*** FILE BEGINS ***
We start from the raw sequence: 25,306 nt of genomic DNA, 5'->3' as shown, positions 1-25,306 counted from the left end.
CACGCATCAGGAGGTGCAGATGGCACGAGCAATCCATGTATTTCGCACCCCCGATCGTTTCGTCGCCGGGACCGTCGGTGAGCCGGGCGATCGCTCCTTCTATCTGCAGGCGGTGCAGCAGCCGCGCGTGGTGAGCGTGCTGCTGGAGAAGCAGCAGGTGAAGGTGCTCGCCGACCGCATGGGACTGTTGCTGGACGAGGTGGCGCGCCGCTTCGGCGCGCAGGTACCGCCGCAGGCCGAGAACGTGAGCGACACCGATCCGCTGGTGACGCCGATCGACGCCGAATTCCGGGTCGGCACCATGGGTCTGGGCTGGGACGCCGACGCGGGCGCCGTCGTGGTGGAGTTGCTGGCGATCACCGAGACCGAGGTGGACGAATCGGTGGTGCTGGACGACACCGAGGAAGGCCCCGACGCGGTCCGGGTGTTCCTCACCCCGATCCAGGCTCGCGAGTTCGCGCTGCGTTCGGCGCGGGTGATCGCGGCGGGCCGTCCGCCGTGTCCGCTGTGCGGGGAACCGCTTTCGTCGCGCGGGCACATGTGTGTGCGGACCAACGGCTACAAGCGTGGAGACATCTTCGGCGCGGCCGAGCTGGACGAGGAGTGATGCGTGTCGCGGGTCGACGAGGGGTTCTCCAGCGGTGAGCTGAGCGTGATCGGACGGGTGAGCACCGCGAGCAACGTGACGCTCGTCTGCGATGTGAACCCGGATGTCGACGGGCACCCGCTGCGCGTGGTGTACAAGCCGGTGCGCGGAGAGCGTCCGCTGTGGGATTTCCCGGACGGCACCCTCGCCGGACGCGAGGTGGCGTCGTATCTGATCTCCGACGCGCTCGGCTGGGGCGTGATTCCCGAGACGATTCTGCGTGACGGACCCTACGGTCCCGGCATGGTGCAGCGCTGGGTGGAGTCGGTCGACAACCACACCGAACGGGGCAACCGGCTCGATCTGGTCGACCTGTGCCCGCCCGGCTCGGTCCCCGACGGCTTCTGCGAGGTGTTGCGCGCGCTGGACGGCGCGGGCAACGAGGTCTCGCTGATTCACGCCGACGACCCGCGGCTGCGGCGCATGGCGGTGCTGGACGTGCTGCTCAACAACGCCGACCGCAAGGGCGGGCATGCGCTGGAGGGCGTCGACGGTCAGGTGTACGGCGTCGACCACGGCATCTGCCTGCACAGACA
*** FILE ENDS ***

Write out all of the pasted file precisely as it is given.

We start from the raw sequence: 25,306 nt of genomic DNA, 5'->3' as shown, positions 1-25,306 counted from the left end.
CACGCATCAGGAGGTGCAGATGGCACGAGCAATCCATGTATTTCGCACCCCCGATCGTTTCGTCGCCGGGACCGTCGGTGAGCCGGGCGATCGCTCCTTCTATCTGCAGGCGGTGCAGCAGCCGCGCGTGGTGAGCGTGCTGCTGGAGAAGCAGCAGGTGAAGGTGCTCGCCGACCGCATGGGACTGTTGCTGGACGAGGTGGCGCGCCGCTTCGGCGCGCAGGTACCGCCGCAGGCCGAGAACGTGAGCGACACCGATCCGCTGGTGACGCCGATCGACGCCGAATTCCGGGTCGGCACCATGGGTCTGGGCTGGGACGCCGACGCGGGCGCCGTCGTGGTGGAGTTGCTGGCGATCACCGAGACCGAGGTGGACGAATCGGTGGTGCTGGACGACACCGAGGAAGGCCCCGACGCGGTCCGGGTGTTCCTCACCCCGATCCAGGCTCGCGAGTTCGCGCTGCGTTCGGCGCGGGTGATCGCGGCGGGCCGTCCGCCGTGTCCGCTGTGCGGGGAACCGCTTTCGTCGCGCGGGCACATGTGTGTGCGGACCAACGGCTACAAGCGTGGAGACATCTTCGGCGCGGCCGAGCTGGACGAGGAGTGATGCGTGTCGCGGGTCGACGAGGGGTTCTCCAGCGGTGAGCTGAGCGTGATCGGACGGGTGAGCACCGCGAGCAACGTGACGCTCGTCTGCGATGTGAACCCGGATGTCGACGGGCACCCGCTGCGCGTGGTGTACAAGCCGGTGCGCGGAGAGCGTCCGCTGTGGGATTTCCCGGACGGCACCCTCGCCGGACGCGAGGTGGCGTCGTATCTGATCTCCGACGCGCTCGGCTGGGGCGTGATTCCCGAGACGATTCTGCGTGACGGACCCTACGGTCCCGGCATGGTGCAGCGCTGGGTGGAGTCGGTCGACAACCACACCGAACGGGGCAACCGGCTCGATCTGGTCGACCTGTGCCCGCCCGGCTCGGTCCCCGACGGCTTCTGCGAGGTGTTGCGCGCGCTGGACGGCGCGGGCAACGAGGTCTCGCTGATTCACGCCGACGACCCGCGGCTGCGGCGCATGGCGGTGCTGGACGTGCTGCTCAACAACGCCGACCGCAAGGGCGGGCATGCGCTGGAGGGCGTCGACGGTCAGGTGTACGGCGTCGACCACGGCATCTGCCTGCACAGACA